Laboratory diagnosis of Phytophthora ramorum from field samples

Cheryl Blomquist1 and Tom Kubisiak2

1Associate Plant Pathologist (Diagnostician), California Department of Food and Agriculture, Plant Pest Diagnostics Branch, 3294 Meadowview Road, Sacramento, California 95832-1448.
2Plant Research Geneticist, USDA Forest Service, Southern Institute of Forest Genetics, 23332 Highway 67, Saucier, Mississippi 39574.

Introduction
A plant disease should never be diagnosed on the basis of a single test. Using as much information as possible leads to the most informed diagnosis. The species of host plant, its symptoms, the location of the plant, the status of the county or state (known infested versus not infested with the pathogen), the culture results, and the results of DNA tests should all be used to make the diagnosis. In the case of Sudden Oak Death (SOD), caused by Phytophthora ramorum (Pr) (Phylum Oomycota), different kinds of proof are required depending upon whether a sample comes from an infested county versus a county or state not yet known to be infested. In an infested county, recognized host plants with characteristic symptoms and an unequivocal DNA test result are adequate to confirm the presence of Pr. To confirm Pr in a previously uninfested county or state, or infecting a new host species, the pathogen must be grown in culture and identified using morphological characteristics and DNA sequence analysis. To be unequivocally confirmed, the sequence of the intergenic transcribed spacer (ITS) region of the ribosomal DNA of the suspect organism must exactly match that of Pr.

Symptoms associated with Pr infection look different in nurseries than in the wildlands of California. Nursery infections are characterized by large necrotic spots on rhododendron (Rhododendron spp.), typical of infection by many Phytophthora spp. (Figure 1). Dieback symptoms on Viburnum spp. also occur; however, to date, Pr has been found only on Viburnum in Europe. In the wildlands of California, symptoms include leaf tip necrosis with angular spotting in California bay laurel (Umbellularia californica) (Figure 2) and bleeding in oaks (Quercus spp.) (Figure 3). Large necrotic spots are symptoms in California coffeeberry (Rhamnus californica) and toyon (Heteromeles arbutifolia), and edge necrosis is a symptom in bigleaf maple (Acer macrophyllum) and California buckeye (Aesculus californica). However, other plant pathogens including other Phytophthora species cause identical symptoms on these host plants. Therefore, laboratory tests are necessary to determine if Pr is present.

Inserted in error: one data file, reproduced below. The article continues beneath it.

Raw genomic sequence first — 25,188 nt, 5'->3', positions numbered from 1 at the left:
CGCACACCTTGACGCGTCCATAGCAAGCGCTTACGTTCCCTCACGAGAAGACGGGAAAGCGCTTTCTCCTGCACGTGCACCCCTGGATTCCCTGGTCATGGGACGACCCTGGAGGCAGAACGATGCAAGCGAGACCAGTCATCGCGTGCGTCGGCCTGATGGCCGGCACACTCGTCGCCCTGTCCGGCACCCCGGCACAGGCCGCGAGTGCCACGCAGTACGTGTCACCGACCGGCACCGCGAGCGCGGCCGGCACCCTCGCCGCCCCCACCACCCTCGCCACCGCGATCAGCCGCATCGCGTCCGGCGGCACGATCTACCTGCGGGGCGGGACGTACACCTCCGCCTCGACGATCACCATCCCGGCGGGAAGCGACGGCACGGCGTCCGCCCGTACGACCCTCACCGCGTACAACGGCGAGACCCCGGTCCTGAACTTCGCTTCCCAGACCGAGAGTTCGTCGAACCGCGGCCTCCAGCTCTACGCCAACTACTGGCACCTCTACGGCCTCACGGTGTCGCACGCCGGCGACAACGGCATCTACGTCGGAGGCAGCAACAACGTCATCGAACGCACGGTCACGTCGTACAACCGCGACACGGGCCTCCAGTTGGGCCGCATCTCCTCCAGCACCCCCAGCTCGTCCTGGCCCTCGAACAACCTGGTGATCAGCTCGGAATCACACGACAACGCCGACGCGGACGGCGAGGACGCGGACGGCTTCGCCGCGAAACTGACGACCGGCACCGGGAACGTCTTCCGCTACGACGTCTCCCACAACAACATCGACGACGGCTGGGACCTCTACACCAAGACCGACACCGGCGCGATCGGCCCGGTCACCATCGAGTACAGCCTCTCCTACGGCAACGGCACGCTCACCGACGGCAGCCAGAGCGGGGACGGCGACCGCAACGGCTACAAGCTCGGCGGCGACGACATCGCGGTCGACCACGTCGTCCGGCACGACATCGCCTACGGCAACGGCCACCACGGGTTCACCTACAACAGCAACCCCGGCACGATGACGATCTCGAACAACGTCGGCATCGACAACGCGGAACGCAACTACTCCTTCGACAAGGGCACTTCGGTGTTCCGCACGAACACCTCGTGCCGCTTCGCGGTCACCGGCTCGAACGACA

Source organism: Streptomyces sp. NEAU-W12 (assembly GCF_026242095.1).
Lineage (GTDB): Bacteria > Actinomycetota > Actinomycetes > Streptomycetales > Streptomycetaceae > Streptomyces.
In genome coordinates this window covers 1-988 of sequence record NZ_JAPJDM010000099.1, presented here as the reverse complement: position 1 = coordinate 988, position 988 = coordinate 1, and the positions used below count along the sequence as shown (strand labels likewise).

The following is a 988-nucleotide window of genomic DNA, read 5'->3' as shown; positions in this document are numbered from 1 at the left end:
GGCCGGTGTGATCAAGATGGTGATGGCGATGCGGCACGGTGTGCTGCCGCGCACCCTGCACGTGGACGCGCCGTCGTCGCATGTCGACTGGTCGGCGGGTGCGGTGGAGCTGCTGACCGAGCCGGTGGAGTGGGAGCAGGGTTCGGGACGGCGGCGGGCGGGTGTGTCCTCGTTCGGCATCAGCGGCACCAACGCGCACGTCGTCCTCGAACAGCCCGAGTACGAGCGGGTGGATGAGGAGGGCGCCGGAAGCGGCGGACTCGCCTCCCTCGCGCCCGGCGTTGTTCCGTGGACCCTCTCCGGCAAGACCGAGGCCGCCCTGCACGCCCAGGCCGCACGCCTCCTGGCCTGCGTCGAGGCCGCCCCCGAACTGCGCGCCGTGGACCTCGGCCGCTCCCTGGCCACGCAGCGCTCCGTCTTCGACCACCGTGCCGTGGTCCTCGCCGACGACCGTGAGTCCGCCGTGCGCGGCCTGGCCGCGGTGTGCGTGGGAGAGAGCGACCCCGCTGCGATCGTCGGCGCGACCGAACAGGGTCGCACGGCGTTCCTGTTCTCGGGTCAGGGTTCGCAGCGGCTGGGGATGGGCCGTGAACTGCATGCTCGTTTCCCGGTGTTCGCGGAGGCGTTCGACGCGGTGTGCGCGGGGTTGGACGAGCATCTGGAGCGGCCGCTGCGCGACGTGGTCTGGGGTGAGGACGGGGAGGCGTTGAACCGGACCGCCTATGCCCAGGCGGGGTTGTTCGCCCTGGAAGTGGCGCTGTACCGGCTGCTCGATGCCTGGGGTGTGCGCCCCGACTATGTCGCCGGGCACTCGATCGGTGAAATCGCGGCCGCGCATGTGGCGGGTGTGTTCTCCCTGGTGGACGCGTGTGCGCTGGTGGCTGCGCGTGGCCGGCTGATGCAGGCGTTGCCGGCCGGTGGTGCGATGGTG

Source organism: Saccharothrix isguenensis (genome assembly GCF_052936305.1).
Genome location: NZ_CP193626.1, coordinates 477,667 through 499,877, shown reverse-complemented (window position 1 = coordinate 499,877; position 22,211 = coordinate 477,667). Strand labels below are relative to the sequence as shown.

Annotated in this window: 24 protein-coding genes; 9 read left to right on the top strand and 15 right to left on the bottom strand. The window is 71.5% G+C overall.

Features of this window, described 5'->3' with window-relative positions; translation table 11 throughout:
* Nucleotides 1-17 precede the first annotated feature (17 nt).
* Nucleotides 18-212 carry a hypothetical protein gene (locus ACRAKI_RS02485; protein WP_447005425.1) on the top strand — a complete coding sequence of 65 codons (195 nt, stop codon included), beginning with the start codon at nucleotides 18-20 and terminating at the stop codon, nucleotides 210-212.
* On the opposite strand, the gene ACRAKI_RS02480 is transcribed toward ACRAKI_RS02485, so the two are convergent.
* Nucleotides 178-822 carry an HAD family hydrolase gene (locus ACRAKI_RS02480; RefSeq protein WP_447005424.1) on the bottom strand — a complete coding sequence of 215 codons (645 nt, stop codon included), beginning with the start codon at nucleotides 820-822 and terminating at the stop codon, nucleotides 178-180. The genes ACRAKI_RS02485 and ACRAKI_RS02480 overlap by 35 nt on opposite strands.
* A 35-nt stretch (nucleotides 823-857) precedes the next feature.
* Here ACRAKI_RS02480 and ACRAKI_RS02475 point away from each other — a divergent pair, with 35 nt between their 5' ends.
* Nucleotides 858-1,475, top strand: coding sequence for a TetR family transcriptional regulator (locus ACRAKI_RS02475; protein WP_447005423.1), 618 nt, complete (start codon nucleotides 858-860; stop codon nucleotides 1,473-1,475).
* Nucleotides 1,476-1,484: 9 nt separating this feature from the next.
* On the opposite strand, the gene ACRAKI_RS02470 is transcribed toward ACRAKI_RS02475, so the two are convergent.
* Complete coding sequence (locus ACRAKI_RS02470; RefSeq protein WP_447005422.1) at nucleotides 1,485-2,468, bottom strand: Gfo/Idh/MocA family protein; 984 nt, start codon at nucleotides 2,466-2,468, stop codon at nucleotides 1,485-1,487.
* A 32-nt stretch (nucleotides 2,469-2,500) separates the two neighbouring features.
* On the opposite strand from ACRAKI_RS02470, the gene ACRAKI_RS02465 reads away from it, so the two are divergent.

Figure 1. Rhododendron leaf infected with Phytophthora ramorum. Notice the large necrotic lesion with a diffuse margin. Other Phytophthora spp. cause identical symptoms on rhododendron.
Figure 1. Rhododendron leaf infected with Phytophthora ramorum. Notice the large necrotic lesion with a diffuse margin. Other Phytophthora spp. cause identical symptoms on rhododendron.


 

Figure 2. California bay leaves infected with P. ramorum. Notice the leaf tip necrosis bordered by an uneven margin and the scattered squarish spots. A small plant sample is assayed from several symptomatic leaves including the margin between the necrotic and healthy tissue. P. ramorum can also be detected in some of the scattered spots.